Subscribe to our newsletter

Negative Gearing vs Positive Gearing – what should you do?

By

Wealth building isn’t an easy task. But having the right knowledge and mindset can help you accrue great results with how you make your money and property earn for you.

We are going to be taking a look at two property investment techniques, called positive gearing and negative gearing, each with their advantages and disadvantages. In this article I hope to provide you with some insight and help you reach the most opportune conclusion that works for you.

Positive Gearing

One of the most common things you keep hearing from investors is that they need a property that’s ‘positively geared.’

Here’s what it actually means. Any property that generates rent which far exceeds the amount of your loan repayments, interest, maintenance costs and other expenses is called positive gearing. In short, you get more money in rent from your tenants than your expenses and repayments put together.

Surprised? This situation is not uncommon. It happens mostly when rents are going up thanks to strong demand and the interest rates on your debt/mortgage are low. Real estate folks also refer to such a property as a ‘cash flow property.’ Chances of getting such a property are high when a locality has problems with availability of accommodation and rental prices are higher there as well. This sort of property brings more money per week than it costs to cover its expenses.

Advantages of Positive Gearing

  • Your income is increasing without any issue.
  • This kind of investment is low risk even if circumstances in your life change. For example, it’s a dependable source of income even if you lose your job. You won’t feel the need to sell this investment/property since you are well set.
  • It’s great for portfolio balancing. It gives investors additional funds to pay for any negatively geared investments that they have (more on this in a moment)
  • It’s good for your credit score and balance sheet. Money lenders will not have any issues lending you money since you already have a dependable source of income.

Disadvantages of Positive Gearing

  • The properties you own with positive gearing characteristics are liable for taxes. In short, you have to account for taxes.
  • Cash flow properties are commonly found in regional areas and not in capital cities. This can potentially mean these regional areas are bound to see less capital growth with time.

Negative Gearing

Any property that nets you less income than what you spend on owning that property is called ‘negatively geared’ property. They are also referred to as ‘capital growth properties’. This is because these investments are expected to grow over time in their value and appeal, offsetting any short-term loss you may be making in the beginning of owning this property.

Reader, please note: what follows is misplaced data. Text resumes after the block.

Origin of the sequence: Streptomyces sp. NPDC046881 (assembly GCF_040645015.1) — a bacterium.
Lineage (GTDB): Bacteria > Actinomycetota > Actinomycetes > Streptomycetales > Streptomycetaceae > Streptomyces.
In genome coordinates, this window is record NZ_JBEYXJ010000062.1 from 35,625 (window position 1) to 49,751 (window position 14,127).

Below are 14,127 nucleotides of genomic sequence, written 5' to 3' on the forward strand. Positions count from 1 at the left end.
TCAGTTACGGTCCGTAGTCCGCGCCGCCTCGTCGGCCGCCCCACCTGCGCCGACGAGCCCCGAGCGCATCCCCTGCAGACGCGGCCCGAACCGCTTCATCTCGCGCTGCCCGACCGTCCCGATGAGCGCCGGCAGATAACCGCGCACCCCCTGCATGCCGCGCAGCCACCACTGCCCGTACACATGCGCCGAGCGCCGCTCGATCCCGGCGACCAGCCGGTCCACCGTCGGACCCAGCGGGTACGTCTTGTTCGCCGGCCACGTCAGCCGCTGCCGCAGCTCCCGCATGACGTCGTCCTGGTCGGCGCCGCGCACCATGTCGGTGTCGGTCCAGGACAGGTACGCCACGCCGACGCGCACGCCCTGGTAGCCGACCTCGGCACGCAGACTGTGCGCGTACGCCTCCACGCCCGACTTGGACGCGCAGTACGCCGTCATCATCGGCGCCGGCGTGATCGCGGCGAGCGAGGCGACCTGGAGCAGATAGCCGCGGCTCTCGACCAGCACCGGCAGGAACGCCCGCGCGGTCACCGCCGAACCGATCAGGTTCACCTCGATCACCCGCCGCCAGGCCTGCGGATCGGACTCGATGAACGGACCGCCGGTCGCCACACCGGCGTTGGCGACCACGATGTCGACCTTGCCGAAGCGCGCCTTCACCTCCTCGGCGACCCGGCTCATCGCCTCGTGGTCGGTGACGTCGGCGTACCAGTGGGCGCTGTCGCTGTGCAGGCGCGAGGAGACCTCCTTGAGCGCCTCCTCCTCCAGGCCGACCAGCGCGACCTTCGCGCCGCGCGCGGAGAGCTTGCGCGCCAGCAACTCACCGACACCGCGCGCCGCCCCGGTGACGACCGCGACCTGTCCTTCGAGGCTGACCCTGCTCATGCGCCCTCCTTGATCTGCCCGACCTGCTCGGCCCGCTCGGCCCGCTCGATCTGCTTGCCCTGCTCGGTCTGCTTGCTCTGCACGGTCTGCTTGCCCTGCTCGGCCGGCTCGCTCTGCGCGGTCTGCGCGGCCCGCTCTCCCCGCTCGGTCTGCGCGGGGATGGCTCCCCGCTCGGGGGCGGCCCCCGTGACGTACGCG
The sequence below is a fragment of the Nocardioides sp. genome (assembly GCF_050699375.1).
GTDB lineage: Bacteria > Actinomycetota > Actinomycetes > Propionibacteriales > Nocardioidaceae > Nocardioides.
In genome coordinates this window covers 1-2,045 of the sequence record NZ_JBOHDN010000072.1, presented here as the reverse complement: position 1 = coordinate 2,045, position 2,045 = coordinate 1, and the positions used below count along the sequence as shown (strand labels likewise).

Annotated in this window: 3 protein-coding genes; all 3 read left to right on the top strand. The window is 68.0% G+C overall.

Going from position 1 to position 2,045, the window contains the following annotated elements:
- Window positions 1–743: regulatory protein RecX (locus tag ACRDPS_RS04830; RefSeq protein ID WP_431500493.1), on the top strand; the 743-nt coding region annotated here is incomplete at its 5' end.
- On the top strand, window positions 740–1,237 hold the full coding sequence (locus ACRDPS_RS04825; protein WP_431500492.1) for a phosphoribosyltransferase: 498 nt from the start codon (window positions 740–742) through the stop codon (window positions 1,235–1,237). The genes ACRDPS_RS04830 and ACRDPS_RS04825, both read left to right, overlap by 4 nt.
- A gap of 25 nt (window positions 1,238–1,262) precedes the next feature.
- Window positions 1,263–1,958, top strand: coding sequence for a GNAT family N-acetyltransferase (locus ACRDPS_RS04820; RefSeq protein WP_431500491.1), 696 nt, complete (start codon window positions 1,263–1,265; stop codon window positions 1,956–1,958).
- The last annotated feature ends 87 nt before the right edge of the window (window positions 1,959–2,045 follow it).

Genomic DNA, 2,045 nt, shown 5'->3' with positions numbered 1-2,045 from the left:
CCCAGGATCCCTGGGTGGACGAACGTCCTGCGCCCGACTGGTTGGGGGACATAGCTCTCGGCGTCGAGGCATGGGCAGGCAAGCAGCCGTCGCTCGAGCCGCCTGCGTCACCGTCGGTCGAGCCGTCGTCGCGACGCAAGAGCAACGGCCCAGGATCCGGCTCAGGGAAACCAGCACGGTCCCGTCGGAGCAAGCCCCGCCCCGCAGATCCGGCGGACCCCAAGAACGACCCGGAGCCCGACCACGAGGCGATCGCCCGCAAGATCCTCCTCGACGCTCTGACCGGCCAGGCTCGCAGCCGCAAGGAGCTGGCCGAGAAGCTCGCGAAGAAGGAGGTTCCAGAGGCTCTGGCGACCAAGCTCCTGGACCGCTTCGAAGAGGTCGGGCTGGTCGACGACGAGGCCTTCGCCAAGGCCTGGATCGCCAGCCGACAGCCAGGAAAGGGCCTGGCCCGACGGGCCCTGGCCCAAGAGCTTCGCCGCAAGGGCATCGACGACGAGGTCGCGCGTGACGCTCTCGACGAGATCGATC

Negatively geared properties are commonly found in capital cities. They are almost always situated in stable areas that are growing at a phenomenal pace. This means that rents are always historically low and the gross rental returns are a reflection of that. Negatively geared properties are not expected to cover the ownerships cost in full, at least for the time being.

Advantages of Negative Gearing

  • Investors who own capital growth properties can claim and avail tax deductions on their properties. By claiming tax deductions, your taxable income can significantly come down as a result of lower rental profit rates.
  • Capital returns that negatively geared properties have are low in the start, but are expected to grow consistently. There comes a time when it far outstrips even the borrowing costs, making more money for the investor in the process.

Disadvantages of Negative Gearing

  • A negative gearing strategy means you have to start budgeting to cover any shortfalls you face.
  • If the property is being sold for a profit, the taxes will be applicable on the accumulated capital gains associated with the property.
  • This calls for a long-term wealth creation strategy if you want to succeed with a negatively geared property. However, a lot can change in these years. Your circumstances may change and you might even be at more risk to sell your home.

So, Which One Is the Right Strategy for You?

To conclude, there’s no one-size-fits-all solution when it comes to the real estate investment game. It all depends on what works with your personal balance sheet, available cashflow, deposit and long term financial strategy. Taking time to plan your budget and working with an experienced team of financial experts including an accountant, financial planner and mortgage broker can help you work out the best strategy for you.

About

Introducing our property finance guru, Alycia Inglis. Overseeing the Sydney arm of Inglis & Rock, Director Alycia Inglis has a passion for her career and a commitment to exceeding her valued clients’ expectations. She is particularly enthusiastic about the highly personal, interactive nature of the service she provides. For further information please contact Alycia Inglis on 0412 210 099 or ainglis@inglisandrock.com.au or go to www.inglisandrock.com.au


What do you think?

Leave a Reply

As seen in: